Start Encyclopedia69 Dictionary | Overview | Topics | Groups | Categories | Bookmark this page.
dictionary -  encyclopedia  
Full text search :        
   A   B   C   D   E   F   G   H   I   J   K   L   M   N   O   P   Q   R   S   T   U   V   W   X   Y   Z   #   



Equality And Equal Rights For Women

  Mary Wollstonecraft\'s A Vindication of the Rights of Women (1792) and Harriet Taylor\'s The Enfranchisement of Women (1851) were early works that demanded women\'s equality. Liberal feminists of the 19th century campaigned for legislation for women\'s rights, believing that legislation would solve the problem of women\'s subordination. In the early 20th century, militant activists such as the Women\'s Social and Political Union took collective action for equal rights and opportunities for women, in the form of votes for women. In 1968, a strike by women workers at Ford in the UK demanded equal pay. Even after the introduction of the Equal Pay Act (1970) and the Sex Discrimination Act (1975) in the UK many activist groups continue to campaign for equal pay and equal opportunity, which are not sufficiently covered in the legislation.

A criticism that some feminists have levelled against legislation for equal pay and opportunity is that, although in theory this legislation should grant economic equality for women, it does not legislate against the structural inequality that occurs before women enter the work arena. Some feminists have argued that the patriarchal organization of society resists any real reform of inequality, but relies on tokenism to try to vindicate itself from claims of discrimination. One area that has been researched by feminists is education. Here it has been proved that boys take ‘masculinzed’ subjects, science etc. and girls take ‘feminized’ subjects. The result is that girls and boys are not then equal in the work market.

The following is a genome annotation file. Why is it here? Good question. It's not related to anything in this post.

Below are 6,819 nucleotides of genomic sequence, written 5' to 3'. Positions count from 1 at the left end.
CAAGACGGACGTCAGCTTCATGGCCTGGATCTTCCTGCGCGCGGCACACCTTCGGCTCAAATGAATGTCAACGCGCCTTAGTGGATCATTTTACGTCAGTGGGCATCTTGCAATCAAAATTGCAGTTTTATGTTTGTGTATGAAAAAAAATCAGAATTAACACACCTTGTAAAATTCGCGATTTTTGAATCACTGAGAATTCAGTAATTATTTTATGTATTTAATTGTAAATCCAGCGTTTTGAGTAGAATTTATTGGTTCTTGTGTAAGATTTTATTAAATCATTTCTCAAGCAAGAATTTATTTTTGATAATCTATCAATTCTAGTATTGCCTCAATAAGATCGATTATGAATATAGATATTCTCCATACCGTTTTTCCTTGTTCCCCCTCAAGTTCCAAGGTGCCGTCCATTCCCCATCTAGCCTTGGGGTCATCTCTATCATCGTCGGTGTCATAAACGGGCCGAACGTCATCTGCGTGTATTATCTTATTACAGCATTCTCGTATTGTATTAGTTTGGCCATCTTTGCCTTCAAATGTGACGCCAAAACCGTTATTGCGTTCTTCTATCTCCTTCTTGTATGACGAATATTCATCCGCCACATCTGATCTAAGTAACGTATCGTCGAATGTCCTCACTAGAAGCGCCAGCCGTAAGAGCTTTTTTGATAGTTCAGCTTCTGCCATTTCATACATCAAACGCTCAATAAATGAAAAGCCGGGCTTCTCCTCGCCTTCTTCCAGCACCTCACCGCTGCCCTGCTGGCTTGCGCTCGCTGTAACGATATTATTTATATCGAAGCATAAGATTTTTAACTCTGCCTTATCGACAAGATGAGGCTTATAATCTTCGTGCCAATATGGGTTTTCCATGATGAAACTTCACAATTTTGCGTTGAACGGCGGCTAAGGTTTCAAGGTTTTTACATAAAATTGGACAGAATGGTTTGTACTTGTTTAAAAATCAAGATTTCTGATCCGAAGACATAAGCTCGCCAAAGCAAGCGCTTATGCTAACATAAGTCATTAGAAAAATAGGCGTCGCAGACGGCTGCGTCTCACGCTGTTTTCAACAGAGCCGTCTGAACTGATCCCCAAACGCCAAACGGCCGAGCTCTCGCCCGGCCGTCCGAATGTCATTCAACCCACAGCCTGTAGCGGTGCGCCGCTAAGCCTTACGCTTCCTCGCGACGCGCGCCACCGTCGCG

Kate Millet\'s book Sexual Politics states that in the USA in 1970 women were better qualified than men doing comparable work, and in the UK the Equal Opportunity Commission in 1992 states that women have more GSCEs and more degrees than men. The Equal Pay Act (UK, 1975) was amended in 1984 to require equal pay for equal value. The problem with this is that in many of the jobs held by women there are no men doing comparable work so that enforcement of the law is impossible. The Equal Pay Act does not take into account the fact that many women are engaged in unpaid domestic work or part-time work, nor does it provide child care for working women, in so doing women are still disenfranchised.

It should be noted that Equal Pay and Sex Discrimination laws are not worldwide, and where they are in place they do not successfully deal with class, racial discrimination, or with the many aspects of patriarchy that inform women\'s lives. TK

Further reading Olive Schreiner, Women and Labour (1911); , Harriet Taylor, The Subjection of Women (1869).



Bookmark this page:



<< former term
next term >>


Other Terms : Nationalism | Fauvism | Message
Home |  Add new article  |  Your List |  Tools |  Become an Editor |  Tell a Friend |  Links |  Awards |  Testimonials |  Press |  News |  About |
Copyright ©2009 GeoDZ. All rights reserved.  Terms of Use  |  Privacy Policy  |  Contact Us